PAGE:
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Upturn in Risk Appetite Hurts US Dollar

February 8, 2011 - Written by John Cameron

The US Dollar lost ground against the majority of major currencies during last night’s Asian session. Asian equity markets traded into positive territory, signalling an upturn in appetite for risk which in turn caused institutional investors to move away from the safe-haven of Dollar-denominated assets.

The improvement in risk sentiment was partly due to the better-than-expected Japanese Current Account figure for December which was released at the start of the overnight Asian session. Analysts had expected export growth of JPY1,530.8bn; when released, the figure showed an increase of JPY1,555.9bn. This signalled that Japanese export growth has increased for the third month in a row as Japan’s export markets continue to show healthier levels of economic activity.

This swing in risk sentiment has benefitted the high yielding currencies with the New Zealand Dollar in particular benefitting; it has gained almost 1% against Sterling in early trading.
The RICS house price survey released overnight in the UK gave further basis for optimism, showing that the number of UK Chartered Surveyors reporting a decline in house prices in January outnumbered those reporting price increases by only 31% versus expectations of 38%, representing the best figure for six months. This follows a positive Halifax house price survey figure released last week and has renewed optimism that the UK Housing sector may at last be waking from its post-2007 slumber.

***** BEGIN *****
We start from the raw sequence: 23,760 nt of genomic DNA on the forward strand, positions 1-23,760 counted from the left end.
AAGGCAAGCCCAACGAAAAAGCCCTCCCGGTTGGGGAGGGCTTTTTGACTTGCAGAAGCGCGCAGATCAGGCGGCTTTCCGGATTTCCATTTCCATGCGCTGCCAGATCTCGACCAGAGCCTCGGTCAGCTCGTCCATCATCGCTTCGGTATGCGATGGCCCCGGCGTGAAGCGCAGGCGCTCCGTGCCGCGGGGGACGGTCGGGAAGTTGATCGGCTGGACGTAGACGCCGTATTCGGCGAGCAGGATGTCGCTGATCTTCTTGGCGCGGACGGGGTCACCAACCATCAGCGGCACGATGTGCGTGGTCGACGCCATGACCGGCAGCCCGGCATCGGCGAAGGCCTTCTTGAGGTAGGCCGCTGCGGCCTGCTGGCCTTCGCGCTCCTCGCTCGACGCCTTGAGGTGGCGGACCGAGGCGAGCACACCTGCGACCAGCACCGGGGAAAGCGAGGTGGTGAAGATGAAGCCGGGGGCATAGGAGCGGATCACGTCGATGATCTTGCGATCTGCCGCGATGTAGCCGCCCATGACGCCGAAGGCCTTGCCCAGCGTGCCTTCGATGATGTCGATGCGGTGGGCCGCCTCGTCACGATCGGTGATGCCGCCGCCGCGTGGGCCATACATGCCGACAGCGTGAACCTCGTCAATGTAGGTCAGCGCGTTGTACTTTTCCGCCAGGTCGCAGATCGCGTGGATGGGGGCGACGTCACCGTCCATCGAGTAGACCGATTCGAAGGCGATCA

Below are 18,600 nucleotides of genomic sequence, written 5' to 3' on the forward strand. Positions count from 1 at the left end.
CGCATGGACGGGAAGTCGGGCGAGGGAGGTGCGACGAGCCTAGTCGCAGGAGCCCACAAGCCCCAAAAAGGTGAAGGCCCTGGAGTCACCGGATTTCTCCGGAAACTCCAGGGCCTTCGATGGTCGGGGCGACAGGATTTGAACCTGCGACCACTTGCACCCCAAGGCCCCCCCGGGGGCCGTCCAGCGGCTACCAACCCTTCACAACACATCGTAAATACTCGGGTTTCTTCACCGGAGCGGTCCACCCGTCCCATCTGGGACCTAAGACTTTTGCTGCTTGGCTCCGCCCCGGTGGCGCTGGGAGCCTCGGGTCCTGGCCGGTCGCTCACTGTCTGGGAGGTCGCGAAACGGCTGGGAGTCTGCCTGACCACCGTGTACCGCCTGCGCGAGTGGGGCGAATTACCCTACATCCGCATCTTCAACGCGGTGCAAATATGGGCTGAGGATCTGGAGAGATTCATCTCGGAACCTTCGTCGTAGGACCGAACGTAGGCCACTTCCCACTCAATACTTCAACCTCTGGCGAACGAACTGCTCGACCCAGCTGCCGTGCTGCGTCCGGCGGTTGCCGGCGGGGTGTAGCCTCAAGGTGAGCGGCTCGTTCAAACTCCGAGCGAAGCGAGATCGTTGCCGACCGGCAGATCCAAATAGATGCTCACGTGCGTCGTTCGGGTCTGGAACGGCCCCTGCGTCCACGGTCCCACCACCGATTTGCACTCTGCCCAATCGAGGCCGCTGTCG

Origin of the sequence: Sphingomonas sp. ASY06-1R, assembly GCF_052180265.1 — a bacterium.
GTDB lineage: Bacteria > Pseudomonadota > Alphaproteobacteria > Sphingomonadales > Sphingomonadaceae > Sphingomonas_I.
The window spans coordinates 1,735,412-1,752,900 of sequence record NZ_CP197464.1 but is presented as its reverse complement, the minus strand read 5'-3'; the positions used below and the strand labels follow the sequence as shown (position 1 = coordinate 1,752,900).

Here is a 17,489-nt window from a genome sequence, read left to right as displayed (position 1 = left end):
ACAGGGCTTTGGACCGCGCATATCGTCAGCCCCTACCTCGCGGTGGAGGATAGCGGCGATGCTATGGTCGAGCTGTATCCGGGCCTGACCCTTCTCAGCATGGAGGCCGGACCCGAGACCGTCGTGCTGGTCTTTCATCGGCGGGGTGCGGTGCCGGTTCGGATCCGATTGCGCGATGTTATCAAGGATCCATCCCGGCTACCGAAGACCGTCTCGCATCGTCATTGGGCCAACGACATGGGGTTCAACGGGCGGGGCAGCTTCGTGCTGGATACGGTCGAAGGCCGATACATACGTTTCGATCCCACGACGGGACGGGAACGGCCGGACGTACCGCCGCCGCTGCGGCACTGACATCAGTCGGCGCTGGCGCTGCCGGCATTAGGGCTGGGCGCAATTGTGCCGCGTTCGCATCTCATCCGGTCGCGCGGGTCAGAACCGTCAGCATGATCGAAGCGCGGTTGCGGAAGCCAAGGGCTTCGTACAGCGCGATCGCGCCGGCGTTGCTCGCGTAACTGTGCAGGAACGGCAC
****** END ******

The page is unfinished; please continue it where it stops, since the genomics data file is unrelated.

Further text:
The BRC Retail Sales figure which was released overnight also provided some cause for support for the Pound, showing that UK Retail Sales in January were up by 2.3% year-on-year. However, initial optimism regarding the figure dissipated when BRC Director General Stephen Robertson commented that the gains were due to a flurry of shoppers taking advantage of discounted prices in shops at the start of the month ahead of the hike in VAT.

Meanwhile, in the Eurozone, yesterday morning’s German factory order number for December was slightly weaker than had been anticipated, giving concern that this morning’s German industrial production figure may also disappoint. On a more positive note, yesterday’s Eurozone Sentix Investor Confidence survey provided some ground for optimism, coming out at 16.7 versus expectations of 14.0.

Elsewhere, the sovereign debt situation continues cast a dark shadow over the Euro. Later today, the European Central Bank will release a further tranche of 1-month bonds. Market-makers will be watching closely to see what the take-up of this short-term debt by European Retail Banks will be. Given the relative lack of economic data due for release in today’s European session, this debt auction will have added significance. Any lack of interest, following recent poor uptakes for Irish and Portuguese auctions would weigh heavily on the single currency.
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